jamie144
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jamie144
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Joined: May 22 2010, 08:09 AM

Nov 15 2011, 10:15 PM #25

Kodegadulo @ Nov 15 2011, 08:46 PM wrote: Hmm, in terms of electronegativity, the nobel gasses seem to fit better on the right, at least according to Wikipedia. At least, the numbers for Kr, Xe, Rn are closer to their halogen than to their alkali neighbors.
Well that's mighty peculiar. I've always understood the halogens to have high electronegativity, and the noble gasses to have no electronegativity. Indeed, as I write this, the periodic table that I'm looking at gives fluorine an electronegativity of 4, and all the halogens zero. And that's what I've always seen for many years. I'll mention this as well when I see the chemist tomorrow. I've also posted a question at Wikipedia.
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Kodegadulo
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Kodegadulo
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Joined: Sep 10 2011, 11:27 PM

Nov 16 2011, 01:51 AM #26

jamie144 @ Nov 15 2011, 10:15 PM wrote:
Kodegadulo @ Nov 15 2011, 08:46 PM wrote: Hmm, in terms of electronegativity, the nobel gasses seem to fit better on the right, at least according to Wikipedia. At least, the numbers for Kr, Xe, Rn are closer to their halogen than to their alkali neighbors.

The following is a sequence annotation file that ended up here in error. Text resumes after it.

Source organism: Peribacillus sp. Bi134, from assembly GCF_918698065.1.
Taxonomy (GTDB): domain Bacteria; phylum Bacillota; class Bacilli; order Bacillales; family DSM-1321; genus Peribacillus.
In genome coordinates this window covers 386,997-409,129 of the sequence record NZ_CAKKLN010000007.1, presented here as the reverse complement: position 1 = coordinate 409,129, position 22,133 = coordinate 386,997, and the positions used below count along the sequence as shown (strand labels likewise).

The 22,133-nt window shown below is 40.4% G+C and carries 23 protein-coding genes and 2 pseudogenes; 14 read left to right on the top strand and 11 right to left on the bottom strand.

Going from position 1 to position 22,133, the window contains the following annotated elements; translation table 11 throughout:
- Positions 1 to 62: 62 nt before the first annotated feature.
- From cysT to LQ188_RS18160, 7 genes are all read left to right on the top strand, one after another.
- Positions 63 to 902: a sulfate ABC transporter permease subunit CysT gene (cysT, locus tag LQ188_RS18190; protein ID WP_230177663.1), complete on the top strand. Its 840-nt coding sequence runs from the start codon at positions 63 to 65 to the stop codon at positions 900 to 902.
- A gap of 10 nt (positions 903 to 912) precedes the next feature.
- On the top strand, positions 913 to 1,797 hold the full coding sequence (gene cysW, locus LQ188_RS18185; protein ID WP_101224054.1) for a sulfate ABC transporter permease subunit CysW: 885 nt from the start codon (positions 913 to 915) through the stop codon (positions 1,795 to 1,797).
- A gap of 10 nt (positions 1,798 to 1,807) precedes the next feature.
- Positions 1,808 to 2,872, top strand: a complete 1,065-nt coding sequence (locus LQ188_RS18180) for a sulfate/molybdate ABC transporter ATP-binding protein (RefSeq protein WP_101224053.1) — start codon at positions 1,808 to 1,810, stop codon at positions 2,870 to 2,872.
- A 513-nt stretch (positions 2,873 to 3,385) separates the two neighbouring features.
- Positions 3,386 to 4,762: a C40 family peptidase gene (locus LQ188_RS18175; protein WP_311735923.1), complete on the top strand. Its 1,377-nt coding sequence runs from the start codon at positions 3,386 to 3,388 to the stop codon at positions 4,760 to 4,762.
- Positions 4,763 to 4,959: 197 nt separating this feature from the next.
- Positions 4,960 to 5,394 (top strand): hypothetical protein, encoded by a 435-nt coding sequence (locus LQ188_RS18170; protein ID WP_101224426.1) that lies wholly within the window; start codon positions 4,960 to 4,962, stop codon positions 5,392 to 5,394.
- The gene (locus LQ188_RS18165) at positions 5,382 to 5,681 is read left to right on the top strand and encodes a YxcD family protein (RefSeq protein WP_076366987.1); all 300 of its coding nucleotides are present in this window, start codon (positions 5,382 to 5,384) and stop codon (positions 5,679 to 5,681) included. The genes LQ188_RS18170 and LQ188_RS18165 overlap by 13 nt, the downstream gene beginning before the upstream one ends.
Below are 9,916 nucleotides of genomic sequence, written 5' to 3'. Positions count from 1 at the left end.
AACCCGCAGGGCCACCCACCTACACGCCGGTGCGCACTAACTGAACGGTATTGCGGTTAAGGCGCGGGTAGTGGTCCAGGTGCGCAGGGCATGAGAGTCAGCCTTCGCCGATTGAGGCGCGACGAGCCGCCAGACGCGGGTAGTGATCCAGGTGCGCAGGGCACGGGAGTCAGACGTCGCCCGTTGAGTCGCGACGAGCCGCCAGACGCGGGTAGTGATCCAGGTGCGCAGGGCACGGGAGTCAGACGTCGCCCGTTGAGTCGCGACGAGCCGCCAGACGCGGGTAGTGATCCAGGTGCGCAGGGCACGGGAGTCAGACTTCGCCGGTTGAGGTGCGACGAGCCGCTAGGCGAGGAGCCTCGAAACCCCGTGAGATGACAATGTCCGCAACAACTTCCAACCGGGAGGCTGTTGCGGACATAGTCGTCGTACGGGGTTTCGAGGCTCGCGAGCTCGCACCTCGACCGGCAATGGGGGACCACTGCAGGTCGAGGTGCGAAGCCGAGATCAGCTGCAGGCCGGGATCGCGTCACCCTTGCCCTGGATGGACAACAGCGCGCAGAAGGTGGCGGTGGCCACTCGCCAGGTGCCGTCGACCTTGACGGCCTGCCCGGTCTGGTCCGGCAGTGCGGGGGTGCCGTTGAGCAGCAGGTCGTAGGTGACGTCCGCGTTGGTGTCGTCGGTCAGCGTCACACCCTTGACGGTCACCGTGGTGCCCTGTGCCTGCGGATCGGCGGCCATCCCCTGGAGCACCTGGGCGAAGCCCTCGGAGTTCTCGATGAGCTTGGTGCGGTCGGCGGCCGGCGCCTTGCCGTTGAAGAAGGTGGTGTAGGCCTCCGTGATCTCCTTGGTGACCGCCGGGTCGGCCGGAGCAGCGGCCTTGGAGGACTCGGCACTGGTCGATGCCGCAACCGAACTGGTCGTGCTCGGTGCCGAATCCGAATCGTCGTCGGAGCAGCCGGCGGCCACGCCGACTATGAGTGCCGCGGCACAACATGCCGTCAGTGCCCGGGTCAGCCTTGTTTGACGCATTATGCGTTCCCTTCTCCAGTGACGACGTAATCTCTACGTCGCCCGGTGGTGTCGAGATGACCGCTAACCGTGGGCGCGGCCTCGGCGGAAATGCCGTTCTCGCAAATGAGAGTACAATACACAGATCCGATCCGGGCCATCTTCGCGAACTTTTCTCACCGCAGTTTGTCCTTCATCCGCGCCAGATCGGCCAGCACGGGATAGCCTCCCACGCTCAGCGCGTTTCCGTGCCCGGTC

Well that's mighty peculiar. I've always understood the halogens to have high electronegativity, and the noble gasses to have no electronegativity. Indeed, as I write this, the periodic table that I'm looking at gives fluorine an electronegativity of 4, and all the halogens zero. And that's what I've always seen for many years. I'll mention this as well when I see the chemist tomorrow. I've also posted a question at Wikipedia.
The interactive periodic table at PTable.com shows the electronegativity of He, Ne, Ar as unknown, Kr 3.0 (cf Br 2.96), Xe 2.6 (cf I 2.66) and Rn, UUo unknown. If we assume that unknown means 0, then 4 out of 6 naturally occurring noble gasses could go over to the right, but Krypton and Xenon are weird. I know that those two have been forced to form compounds with Fluorine under the right conditions. I think it's the fact that the atoms are getting so large at that level that those outer shells, even though complete, are so far from the nucleus that other atoms are able to pull electrons out.